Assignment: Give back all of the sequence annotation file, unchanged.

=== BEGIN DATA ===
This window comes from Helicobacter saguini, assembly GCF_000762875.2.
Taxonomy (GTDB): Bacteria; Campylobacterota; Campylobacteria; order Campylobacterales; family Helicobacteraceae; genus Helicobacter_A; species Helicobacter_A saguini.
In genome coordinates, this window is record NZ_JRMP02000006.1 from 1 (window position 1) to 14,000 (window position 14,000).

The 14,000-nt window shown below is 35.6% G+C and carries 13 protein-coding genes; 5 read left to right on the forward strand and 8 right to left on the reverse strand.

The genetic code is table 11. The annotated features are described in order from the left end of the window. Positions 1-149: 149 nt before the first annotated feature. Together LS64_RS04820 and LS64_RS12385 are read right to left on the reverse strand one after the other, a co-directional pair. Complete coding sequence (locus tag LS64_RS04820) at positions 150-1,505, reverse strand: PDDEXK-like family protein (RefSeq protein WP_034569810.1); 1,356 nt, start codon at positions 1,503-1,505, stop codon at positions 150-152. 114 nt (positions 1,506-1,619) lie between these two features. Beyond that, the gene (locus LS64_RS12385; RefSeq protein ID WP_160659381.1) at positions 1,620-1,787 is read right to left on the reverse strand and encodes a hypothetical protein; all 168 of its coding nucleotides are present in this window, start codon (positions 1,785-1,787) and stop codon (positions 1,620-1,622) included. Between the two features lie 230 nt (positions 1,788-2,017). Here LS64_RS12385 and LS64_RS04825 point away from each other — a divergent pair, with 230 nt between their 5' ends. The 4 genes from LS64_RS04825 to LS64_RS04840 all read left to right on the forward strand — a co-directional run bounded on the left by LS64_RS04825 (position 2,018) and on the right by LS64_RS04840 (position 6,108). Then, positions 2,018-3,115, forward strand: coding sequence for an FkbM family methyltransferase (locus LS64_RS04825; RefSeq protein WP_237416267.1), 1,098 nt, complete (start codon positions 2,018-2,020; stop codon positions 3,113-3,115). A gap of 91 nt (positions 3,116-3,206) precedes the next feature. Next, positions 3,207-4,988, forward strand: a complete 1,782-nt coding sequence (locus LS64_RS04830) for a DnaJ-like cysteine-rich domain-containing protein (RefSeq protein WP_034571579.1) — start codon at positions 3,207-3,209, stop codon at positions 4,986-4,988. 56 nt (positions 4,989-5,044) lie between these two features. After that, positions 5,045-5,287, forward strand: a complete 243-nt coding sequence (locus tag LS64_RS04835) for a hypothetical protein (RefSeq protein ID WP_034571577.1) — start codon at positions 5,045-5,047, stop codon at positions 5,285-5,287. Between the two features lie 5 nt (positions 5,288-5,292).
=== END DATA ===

This window comes from Helicobacter saguini, assembly GCF_000762875.2.
Taxonomy (GTDB): Bacteria; Campylobacterota; Campylobacteria; order Campylobacterales; family Helicobacteraceae; genus Helicobacter_A; species Helicobacter_A saguini.
In genome coordinates, this window is record NZ_JRMP02000006.1 from 1 (window position 1) to 14,000 (window position 14,000).

The 14,000-nt window shown below is 35.6% G+C and carries 13 protein-coding genes; 5 read left to right on the forward strand and 8 right to left on the reverse strand.

The genetic code is table 11. The annotated features are described in order from the left end of the window. Positions 1-149: 149 nt before the first annotated feature. Together LS64_RS04820 and LS64_RS12385 are read right to left on the reverse strand one after the other, a co-directional pair. Complete coding sequence (locus tag LS64_RS04820) at positions 150-1,505, reverse strand: PDDEXK-like family protein (RefSeq protein WP_034569810.1); 1,356 nt, start codon at positions 1,503-1,505, stop codon at positions 150-152. 114 nt (positions 1,506-1,619) lie between these two features. Beyond that, the gene (locus LS64_RS12385; RefSeq protein ID WP_160659381.1) at positions 1,620-1,787 is read right to left on the reverse strand and encodes a hypothetical protein; all 168 of its coding nucleotides are present in this window, start codon (positions 1,785-1,787) and stop codon (positions 1,620-1,622) included. Between the two features lie 230 nt (positions 1,788-2,017). Here LS64_RS12385 and LS64_RS04825 point away from each other — a divergent pair, with 230 nt between their 5' ends. The 4 genes from LS64_RS04825 to LS64_RS04840 all read left to right on the forward strand — a co-directional run bounded on the left by LS64_RS04825 (position 2,018) and on the right by LS64_RS04840 (position 6,108). Then, positions 2,018-3,115, forward strand: coding sequence for an FkbM family methyltransferase (locus LS64_RS04825; RefSeq protein WP_237416267.1), 1,098 nt, complete (start codon positions 2,018-2,020; stop codon positions 3,113-3,115). A gap of 91 nt (positions 3,116-3,206) precedes the next feature. Next, positions 3,207-4,988, forward strand: a complete 1,782-nt coding sequence (locus LS64_RS04830) for a DnaJ-like cysteine-rich domain-containing protein (RefSeq protein WP_034571579.1) — start codon at positions 3,207-3,209, stop codon at positions 4,986-4,988. 56 nt (positions 4,989-5,044) lie between these two features. After that, positions 5,045-5,287, forward strand: a complete 243-nt coding sequence (locus tag LS64_RS04835) for a hypothetical protein (RefSeq protein ID WP_034571577.1) — start codon at positions 5,045-5,047, stop codon at positions 5,285-5,287. Between the two features lie 5 nt (positions 5,288-5,292).